``````
• This seems promising, but a few things are unclear to me (maybe because I've never done "network searching" before. For step 2, how do I find the flow length corresponding to each source point? Next, how do I create "long rivers"? – NenaV Feb 24 '16 at 13:29
• Okay, I managed to get the test script (10 iterations) working with a few additional comments: (1) Set geoprocessing environment workspace to my output folder (I was getting errors when the script tried to save things to my Default.gdb folder). (2) I had to add an ID column to my sources shapefile, and calculate it as FID + 1. My attribute table did not match yours for some reason. (3) I had to change "DEM" to the header that I used in the Extract Multivalues to Points tool. – NenaV Feb 25 '16 at 9:17
• I am a bit concerned about the run-time for all 1200 source points - is there a way to make this more efficient? Like you said, it takes nearly as long to delete all intermediate files as to run the loop. If there was a way to do this in vector space (somehow linking polylines and assigning the source elevation to each polyline segment), that might speed up the process and/or take up less space. Maybe that is what network searching entails? – NenaV Feb 25 '16 at 10:34
• I tried to run the code for all source points, and it has now stopped twice (after reaching the 573rd and 591st source points, after about 1 hour processing each). Would it be possible for you to also explain the network searching approach, since the raster approach seems to be too unwieldy for this many points? I've added my error message to the problem above. – NenaV Feb 25 '16 at 15:07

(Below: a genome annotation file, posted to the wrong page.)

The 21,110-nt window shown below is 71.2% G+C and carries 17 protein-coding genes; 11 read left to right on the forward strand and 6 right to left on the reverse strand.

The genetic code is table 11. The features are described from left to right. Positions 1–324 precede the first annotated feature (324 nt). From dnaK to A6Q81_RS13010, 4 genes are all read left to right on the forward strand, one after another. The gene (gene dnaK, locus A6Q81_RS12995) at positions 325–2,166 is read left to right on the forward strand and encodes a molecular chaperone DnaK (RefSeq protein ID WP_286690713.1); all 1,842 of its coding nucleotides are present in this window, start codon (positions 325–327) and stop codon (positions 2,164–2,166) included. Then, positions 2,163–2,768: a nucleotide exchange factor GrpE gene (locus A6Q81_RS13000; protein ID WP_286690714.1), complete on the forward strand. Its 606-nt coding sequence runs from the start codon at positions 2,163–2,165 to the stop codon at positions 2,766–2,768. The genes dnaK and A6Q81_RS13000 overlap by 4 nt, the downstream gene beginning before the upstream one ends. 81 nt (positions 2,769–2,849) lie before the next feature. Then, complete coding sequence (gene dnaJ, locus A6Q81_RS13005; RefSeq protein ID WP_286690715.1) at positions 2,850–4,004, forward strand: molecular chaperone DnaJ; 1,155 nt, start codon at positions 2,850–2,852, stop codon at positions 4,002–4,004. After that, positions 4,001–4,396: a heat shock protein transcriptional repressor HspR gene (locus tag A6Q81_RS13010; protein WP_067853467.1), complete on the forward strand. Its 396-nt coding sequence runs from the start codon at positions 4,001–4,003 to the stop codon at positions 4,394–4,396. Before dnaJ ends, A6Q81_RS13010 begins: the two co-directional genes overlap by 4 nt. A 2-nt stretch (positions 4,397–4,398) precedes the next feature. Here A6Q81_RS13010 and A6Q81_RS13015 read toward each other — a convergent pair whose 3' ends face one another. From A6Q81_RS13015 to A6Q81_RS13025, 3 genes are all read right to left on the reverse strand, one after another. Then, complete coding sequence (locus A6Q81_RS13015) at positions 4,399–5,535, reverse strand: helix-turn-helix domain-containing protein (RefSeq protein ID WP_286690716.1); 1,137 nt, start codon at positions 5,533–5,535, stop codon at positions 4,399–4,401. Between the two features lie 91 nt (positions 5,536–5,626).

• Sorry for all the comments - it looks like its probably caused by lack of space. 590 raster x 38 MB each = 22 GB, which is equal to the available space on the computer. It will not be possible to use this approach for this study area (especially since I'm planning to use a higher resolution DEM for the final product). If possible, can you please describe the network searching approach? Or explain how to delete the intermediate rasters as I go, instead of just deleting at the end? – NenaV Feb 25 '16 at 15:16

I would say your problem is a network searching problem. You need to identify the source for every point on the network, it's distance and the elevations at the source and at point on network. Once you have all this information it is a join and then calculate.

RivEX can for any point on a vector network (so not raster) identify the source and the distance to it. You can extract source nodes and use these to extract elevation and as they all have ID's you simply join the data and compute you slope.

• Thanks - is this something I can only do with RivEX? My company won't pay for such software packages, unfortunately... – NenaV Feb 24 '16 at 13:26

With the basic assumption that water always flows down grade, you could take your stream raster and only where there is a data value attribute with the max elevation. Then divide the two rasters.

Now, how to calculate that max elevation raster is interesting. Assuming you have spatial analyst extension, I would us the Focal Statistics tool and create a raster of using the Maximum option, defining your neighborhoods by stream order.